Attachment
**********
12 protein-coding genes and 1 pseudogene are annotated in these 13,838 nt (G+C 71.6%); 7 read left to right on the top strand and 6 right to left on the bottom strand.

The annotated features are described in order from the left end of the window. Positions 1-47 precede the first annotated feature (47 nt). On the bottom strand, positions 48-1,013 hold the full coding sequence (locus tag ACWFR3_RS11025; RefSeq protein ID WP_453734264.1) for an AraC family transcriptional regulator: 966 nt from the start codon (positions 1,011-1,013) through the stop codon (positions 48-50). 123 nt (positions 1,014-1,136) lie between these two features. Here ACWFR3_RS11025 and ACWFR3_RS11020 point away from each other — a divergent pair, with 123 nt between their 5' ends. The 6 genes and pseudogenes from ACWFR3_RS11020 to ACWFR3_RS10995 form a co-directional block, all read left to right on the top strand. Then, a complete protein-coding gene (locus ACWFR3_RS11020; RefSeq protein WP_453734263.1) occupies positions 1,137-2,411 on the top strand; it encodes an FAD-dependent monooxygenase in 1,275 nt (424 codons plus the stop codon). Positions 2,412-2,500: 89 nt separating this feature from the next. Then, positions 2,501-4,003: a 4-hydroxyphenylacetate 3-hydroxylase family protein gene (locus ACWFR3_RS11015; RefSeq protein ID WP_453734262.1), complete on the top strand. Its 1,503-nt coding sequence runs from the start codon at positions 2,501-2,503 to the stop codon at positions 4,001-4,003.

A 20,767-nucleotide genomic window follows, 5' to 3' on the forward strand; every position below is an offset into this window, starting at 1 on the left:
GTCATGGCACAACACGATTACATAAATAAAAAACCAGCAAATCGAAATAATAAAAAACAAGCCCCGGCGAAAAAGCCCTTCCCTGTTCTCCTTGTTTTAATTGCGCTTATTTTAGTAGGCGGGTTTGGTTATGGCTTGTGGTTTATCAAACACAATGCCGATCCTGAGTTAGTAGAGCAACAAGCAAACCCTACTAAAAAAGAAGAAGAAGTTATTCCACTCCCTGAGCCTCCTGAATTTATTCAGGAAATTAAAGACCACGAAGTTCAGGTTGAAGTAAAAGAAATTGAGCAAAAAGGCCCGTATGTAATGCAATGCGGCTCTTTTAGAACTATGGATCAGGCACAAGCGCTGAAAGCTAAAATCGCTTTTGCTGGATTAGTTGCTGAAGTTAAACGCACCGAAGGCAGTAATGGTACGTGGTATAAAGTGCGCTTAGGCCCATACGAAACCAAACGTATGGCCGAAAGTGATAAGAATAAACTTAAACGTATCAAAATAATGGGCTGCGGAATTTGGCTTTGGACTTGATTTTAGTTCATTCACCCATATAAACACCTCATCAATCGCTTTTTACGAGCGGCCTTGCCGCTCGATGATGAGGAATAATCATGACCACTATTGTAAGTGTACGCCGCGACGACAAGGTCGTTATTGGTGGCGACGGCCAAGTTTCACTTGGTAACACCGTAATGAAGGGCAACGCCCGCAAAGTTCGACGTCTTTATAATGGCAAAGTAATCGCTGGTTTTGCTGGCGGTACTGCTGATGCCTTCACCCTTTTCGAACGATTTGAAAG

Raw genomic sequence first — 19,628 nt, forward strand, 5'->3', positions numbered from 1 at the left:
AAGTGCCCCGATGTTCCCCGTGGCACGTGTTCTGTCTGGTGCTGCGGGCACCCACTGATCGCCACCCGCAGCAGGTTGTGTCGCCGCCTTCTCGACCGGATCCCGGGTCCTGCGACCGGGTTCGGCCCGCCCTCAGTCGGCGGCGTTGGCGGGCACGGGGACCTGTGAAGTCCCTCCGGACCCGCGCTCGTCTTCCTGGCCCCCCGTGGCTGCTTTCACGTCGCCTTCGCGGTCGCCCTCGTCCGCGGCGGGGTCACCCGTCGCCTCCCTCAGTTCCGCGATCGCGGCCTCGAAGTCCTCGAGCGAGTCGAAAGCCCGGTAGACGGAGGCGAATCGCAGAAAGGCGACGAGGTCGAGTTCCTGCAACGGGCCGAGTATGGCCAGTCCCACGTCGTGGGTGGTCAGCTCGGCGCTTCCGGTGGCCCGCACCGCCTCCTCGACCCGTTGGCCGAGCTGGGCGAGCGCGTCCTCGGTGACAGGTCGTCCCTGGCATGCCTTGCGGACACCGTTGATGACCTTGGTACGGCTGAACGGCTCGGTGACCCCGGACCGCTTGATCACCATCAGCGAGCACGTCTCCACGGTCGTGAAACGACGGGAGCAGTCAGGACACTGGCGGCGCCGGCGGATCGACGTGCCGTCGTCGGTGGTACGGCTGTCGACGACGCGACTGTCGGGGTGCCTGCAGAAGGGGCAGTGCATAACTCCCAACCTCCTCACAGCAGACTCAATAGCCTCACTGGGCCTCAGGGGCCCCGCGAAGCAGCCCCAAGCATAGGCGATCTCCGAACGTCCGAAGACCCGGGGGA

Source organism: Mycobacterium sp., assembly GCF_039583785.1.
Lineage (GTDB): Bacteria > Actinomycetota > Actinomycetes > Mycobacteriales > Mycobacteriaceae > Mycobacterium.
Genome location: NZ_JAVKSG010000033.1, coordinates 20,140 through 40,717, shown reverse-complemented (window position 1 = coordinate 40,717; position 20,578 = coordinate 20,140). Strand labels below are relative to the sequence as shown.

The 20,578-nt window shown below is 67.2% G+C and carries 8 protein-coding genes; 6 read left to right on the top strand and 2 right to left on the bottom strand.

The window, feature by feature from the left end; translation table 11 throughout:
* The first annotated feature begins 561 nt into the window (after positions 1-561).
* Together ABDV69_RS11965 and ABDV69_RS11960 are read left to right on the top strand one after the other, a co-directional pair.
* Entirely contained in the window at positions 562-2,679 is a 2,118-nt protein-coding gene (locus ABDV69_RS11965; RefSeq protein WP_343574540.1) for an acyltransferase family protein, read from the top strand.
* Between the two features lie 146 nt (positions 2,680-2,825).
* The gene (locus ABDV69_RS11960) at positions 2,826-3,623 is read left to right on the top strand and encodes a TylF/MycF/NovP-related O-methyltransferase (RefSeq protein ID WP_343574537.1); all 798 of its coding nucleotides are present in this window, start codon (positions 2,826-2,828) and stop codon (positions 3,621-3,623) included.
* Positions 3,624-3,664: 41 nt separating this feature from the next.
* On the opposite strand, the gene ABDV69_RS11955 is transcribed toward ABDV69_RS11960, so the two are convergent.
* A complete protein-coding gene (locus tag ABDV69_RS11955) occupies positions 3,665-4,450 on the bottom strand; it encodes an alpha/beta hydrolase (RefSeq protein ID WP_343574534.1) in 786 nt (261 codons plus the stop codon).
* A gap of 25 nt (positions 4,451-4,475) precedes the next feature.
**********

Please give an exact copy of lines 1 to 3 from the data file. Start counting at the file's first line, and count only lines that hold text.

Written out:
12 protein-coding genes and 1 pseudogene are annotated in these 13,838 nt (G+C 71.6%); 7 read left to right on the top strand and 6 right to left on the bottom strand.

The annotated features are described in order from the left end of the window. Positions 1-47 precede the first annotated feature (47 nt). On the bottom strand, positions 48-1,013 hold the full coding sequence (locus tag ACWFR3_RS11025; RefSeq protein ID WP_453734264.1) for an AraC family transcriptional regulator: 966 nt from the start codon (positions 1,011-1,013) through the stop codon (positions 48-50). 123 nt (positions 1,014-1,136) lie between these two features. Here ACWFR3_RS11025 and ACWFR3_RS11020 point away from each other — a divergent pair, with 123 nt between their 5' ends. The 6 genes and pseudogenes from ACWFR3_RS11020 to ACWFR3_RS10995 form a co-directional block, all read left to right on the top strand. Then, a complete protein-coding gene (locus ACWFR3_RS11020; RefSeq protein WP_453734263.1) occupies positions 1,137-2,411 on the top strand; it encodes an FAD-dependent monooxygenase in 1,275 nt (424 codons plus the stop codon). Positions 2,412-2,500: 89 nt separating this feature from the next. Then, positions 2,501-4,003: a 4-hydroxyphenylacetate 3-hydroxylase family protein gene (locus ACWFR3_RS11015; RefSeq protein ID WP_453734262.1), complete on the top strand. Its 1,503-nt coding sequence runs from the start codon at positions 2,501-2,503 to the stop codon at positions 4,001-4,003.

A 20,767-nucleotide genomic window follows, 5' to 3' on the forward strand; every position below is an offset into this window, starting at 1 on the left: